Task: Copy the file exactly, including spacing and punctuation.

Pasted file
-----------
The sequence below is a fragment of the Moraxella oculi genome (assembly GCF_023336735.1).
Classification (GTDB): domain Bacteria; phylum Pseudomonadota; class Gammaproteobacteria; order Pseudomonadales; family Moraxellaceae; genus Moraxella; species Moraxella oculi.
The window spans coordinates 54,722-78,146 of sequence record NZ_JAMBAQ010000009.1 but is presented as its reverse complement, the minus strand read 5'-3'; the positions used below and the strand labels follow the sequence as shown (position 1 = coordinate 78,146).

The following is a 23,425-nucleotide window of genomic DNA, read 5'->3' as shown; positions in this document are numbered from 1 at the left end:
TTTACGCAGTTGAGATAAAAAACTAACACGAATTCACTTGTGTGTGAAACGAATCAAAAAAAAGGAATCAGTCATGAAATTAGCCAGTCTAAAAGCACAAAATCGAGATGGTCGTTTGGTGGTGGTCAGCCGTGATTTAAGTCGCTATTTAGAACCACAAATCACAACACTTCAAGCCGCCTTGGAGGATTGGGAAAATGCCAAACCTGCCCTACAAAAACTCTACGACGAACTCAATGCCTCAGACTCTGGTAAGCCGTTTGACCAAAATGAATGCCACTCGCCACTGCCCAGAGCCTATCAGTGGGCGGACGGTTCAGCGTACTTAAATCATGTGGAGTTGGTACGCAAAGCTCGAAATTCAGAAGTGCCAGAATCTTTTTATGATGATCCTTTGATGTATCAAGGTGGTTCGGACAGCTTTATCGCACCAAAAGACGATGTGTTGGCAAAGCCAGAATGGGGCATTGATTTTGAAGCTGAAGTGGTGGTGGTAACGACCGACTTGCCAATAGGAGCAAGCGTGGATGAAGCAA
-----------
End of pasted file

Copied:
The sequence below is a fragment of the Moraxella oculi genome (assembly GCF_023336735.1).
Classification (GTDB): domain Bacteria; phylum Pseudomonadota; class Gammaproteobacteria; order Pseudomonadales; family Moraxellaceae; genus Moraxella; species Moraxella oculi.
The window spans coordinates 54,722-78,146 of sequence record NZ_JAMBAQ010000009.1 but is presented as its reverse complement, the minus strand read 5'-3'; the positions used below and the strand labels follow the sequence as shown (position 1 = coordinate 78,146).

The following is a 23,425-nucleotide window of genomic DNA, read 5'->3' as shown; positions in this document are numbered from 1 at the left end:
TTTACGCAGTTGAGATAAAAAACTAACACGAATTCACTTGTGTGTGAAACGAATCAAAAAAAAGGAATCAGTCATGAAATTAGCCAGTCTAAAAGCACAAAATCGAGATGGTCGTTTGGTGGTGGTCAGCCGTGATTTAAGTCGCTATTTAGAACCACAAATCACAACACTTCAAGCCGCCTTGGAGGATTGGGAAAATGCCAAACCTGCCCTACAAAAACTCTACGACGAACTCAATGCCTCAGACTCTGGTAAGCCGTTTGACCAAAATGAATGCCACTCGCCACTGCCCAGAGCCTATCAGTGGGCGGACGGTTCAGCGTACTTAAATCATGTGGAGTTGGTACGCAAAGCTCGAAATTCAGAAGTGCCAGAATCTTTTTATGATGATCCTTTGATGTATCAAGGTGGTTCGGACAGCTTTATCGCACCAAAAGACGATGTGTTGGCAAAGCCAGAATGGGGCATTGATTTTGAAGCTGAAGTGGTGGTGGTAACGACCGACTTGCCAATAGGAGCAAGCGTGGATGAAGCAA